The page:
The Graph Signature: A Scalable Query Optimization Index for RDF Graph Databases Using Bisimulation and Trace Equivalence Summarization

The Graph Signature: A Scalable Query Optimization Index for RDF Graph Databases Using Bisimulation and Trace Equivalence Summarization

Mustafa Jarrar (Sina Institute, Birzeit University, Birzeit, Palestine) and Anton Deik (Sina Institute, Birzeit University, Birzeit, Palestine)
Copyright: © 2015 |Pages: 30
DOI: 10.4018/IJSWIS.2015040102
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Abstract

Querying large data graphs has brought the attention of the research community. Many solutions were proposed, such as Oracle Semantic Technologies, Virtuoso, RDF3X, and C-Store, among others. Although such approaches have shown good performance in queries with medium complexity, they perform poorly when the complexity of the queries increases. In this paper, the authors propose the Graph Signature Index, a novel and scalable approach to index and query large data graphs. The idea is that they summarize a graph and instead of executing the query on the original graph, they execute it on the summaries. The authors' experiments with Yago (16M triples) have shown that e.g., a query with 4 levels costs 62 sec using Oracle but it only costs about 0.6 sec with their index. Their index can be implemented on top of any Graph database, but they chose to implement it as an extension to Oracle on top of the SEM_MATCH table function. The paper also introduces disk-based versions of the Trace Equivalence and Bisimilarity algorithms to summarize data graphs, and discusses their complexity and usability for RDF graphs.
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1. Introduction And Motivation

Big Data, Data Web, Linked and Open Data are examples of an emerging era of data industry and data science. We are witnessing a rapid growth of the amount of available structured and linked data. As of June 2015, the Linking Open Data Statistics project (LODStats) records 3308 published datasets consisting of around 89.9 billion RDF triples.1 Examples of published datasets are: DBPedia, Yago, DBLP, CiteSeer, ACM, Freebase, Geonames, MusicBrainz, as well as open governmental datasets such as those of the UK (data.gov.uk), the US (data.gov), and Ireland (opendata.ie), and many others. The biggest software companies are encouraging the trend of publishing and linking structured data on the web. For example, Google, Yahoo, and Microsoft have joined efforts in developing a shared ontology.2 Facebook is also providing access to parts of its data via its Graph API.3

To exploit structured data on the web to its full potential, people need efficient querying methods. SPARQL was introduced by W3C as a standardized query language that enables querying decentralized collections of RDF data. However, SPARQL is oriented for technical people. So, in order to allow people with limited IT skills to query structured data, many solutions were proposed, among which are those which proposed an interactive approach that allows the user to formulate queries without prior knowledge of the underlying data or its structure. Examples of such approaches are: Lore (Goldman & Widom, 1997) which was developed for querying schema-free XML, and MashQL, which is a query formulation language for RDF introduced in previous work (Jarrar & Dikaiakos, 2008; 2009; 2010; 2012). In July 2013, Facebook started rolling out a “Graph Search” functionality,4 allowing users to formulate structured queries over the Facebook data graph. Not only do such approaches motivate the importance of querying data graphs, but they also emphasize the significance of having fast responses for queries executed over large data graphs in an interactive environment.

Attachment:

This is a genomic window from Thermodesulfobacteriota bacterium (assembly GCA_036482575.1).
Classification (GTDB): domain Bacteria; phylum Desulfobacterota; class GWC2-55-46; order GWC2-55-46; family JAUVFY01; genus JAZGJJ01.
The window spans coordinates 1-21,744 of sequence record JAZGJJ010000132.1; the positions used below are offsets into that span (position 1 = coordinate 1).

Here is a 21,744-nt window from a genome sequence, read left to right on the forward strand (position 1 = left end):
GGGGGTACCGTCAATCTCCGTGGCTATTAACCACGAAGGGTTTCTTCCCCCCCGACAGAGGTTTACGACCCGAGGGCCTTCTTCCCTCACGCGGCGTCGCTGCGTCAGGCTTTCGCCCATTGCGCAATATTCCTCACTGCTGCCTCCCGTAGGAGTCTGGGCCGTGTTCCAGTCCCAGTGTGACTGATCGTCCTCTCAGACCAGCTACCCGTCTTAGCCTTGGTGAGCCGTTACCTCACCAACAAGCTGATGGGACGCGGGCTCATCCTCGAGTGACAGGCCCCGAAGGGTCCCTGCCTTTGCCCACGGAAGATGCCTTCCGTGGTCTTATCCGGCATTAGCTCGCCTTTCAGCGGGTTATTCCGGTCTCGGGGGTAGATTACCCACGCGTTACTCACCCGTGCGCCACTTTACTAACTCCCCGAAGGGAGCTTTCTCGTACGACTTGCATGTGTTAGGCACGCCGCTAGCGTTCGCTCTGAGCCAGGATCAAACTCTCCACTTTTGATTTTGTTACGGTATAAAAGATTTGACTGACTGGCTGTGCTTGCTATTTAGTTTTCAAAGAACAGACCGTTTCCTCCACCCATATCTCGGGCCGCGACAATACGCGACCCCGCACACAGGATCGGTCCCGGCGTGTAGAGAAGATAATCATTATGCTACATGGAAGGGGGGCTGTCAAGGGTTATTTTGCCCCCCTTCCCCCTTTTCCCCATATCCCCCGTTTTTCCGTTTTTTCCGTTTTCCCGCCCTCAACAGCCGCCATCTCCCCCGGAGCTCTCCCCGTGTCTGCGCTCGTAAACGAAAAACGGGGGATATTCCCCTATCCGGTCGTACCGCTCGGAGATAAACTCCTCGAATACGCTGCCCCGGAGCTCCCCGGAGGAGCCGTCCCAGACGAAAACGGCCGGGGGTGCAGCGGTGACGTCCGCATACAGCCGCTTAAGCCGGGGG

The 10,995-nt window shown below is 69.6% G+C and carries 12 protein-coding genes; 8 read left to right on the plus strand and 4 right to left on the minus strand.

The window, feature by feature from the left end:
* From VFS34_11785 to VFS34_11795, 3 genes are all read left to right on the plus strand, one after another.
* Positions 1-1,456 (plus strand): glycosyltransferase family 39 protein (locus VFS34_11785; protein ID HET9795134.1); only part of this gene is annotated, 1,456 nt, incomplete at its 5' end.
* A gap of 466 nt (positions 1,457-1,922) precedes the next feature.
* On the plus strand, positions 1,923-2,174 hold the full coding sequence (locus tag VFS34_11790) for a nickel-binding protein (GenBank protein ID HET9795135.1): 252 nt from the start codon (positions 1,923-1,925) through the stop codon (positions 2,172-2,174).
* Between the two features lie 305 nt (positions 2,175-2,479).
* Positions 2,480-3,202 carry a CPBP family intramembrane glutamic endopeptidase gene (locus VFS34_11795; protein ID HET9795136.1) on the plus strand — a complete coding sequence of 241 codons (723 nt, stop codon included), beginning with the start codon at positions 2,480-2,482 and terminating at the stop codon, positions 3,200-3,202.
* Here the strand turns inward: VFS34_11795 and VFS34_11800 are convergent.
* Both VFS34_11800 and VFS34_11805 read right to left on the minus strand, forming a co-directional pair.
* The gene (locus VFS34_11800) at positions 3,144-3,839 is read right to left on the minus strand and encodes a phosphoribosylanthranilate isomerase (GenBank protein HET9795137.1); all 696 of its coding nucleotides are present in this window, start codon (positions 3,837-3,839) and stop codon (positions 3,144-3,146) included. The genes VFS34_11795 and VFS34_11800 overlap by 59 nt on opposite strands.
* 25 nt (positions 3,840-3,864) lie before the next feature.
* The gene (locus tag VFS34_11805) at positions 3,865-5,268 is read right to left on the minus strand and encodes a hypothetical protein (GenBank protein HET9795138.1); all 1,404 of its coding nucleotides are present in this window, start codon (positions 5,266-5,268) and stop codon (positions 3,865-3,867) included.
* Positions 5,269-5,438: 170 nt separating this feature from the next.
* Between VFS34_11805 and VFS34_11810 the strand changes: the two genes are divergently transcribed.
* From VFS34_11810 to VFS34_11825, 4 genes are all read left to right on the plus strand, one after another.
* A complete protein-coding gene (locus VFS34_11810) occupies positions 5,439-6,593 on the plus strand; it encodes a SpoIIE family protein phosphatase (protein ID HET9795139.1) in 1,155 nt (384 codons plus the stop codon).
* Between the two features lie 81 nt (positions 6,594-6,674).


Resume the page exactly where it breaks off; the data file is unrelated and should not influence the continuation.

The most widely adopted data model specification for representing structured data on the web is RDF (Resource Description Framework). RDF syntax is based on XML and reflexes simple graph-based data model. RDF represents data as triples <Subject, Predicate, Object>.5 For instance, the fact that the book called Wamadat is authored by Naima can be represented by the following three triples which form a directed labeled graph (see Figure 1):

Figure 1.

A data graph and it Graph Signature (SO and SI)

< BK3, Name, Wamadat >
< BK3, Author, AU3 >
< AU3, Name, Naima >

Data representation using RDF is more elementary than relational databases and XML models, which enables easy data integration and interoperability of systems. However, querying RDF data graphs (especially large graphs) is a major challenge that faces all querying approaches, and therefore has brought the attention of the research community (e.g., Abadi et al., 2007; Chong et al., 2005; Schätzle et al., 2013; Tran et al., 2013; Yuan et al., 2013). Querying such data, which is typically stored in one relational table denoted by <S,P,O> is of high complexity because traversing a graph stored in relational model involves many self-joins of that table. More specifically, a query with edges on such a table requires self joins of that table (Abadi et al., 2007).

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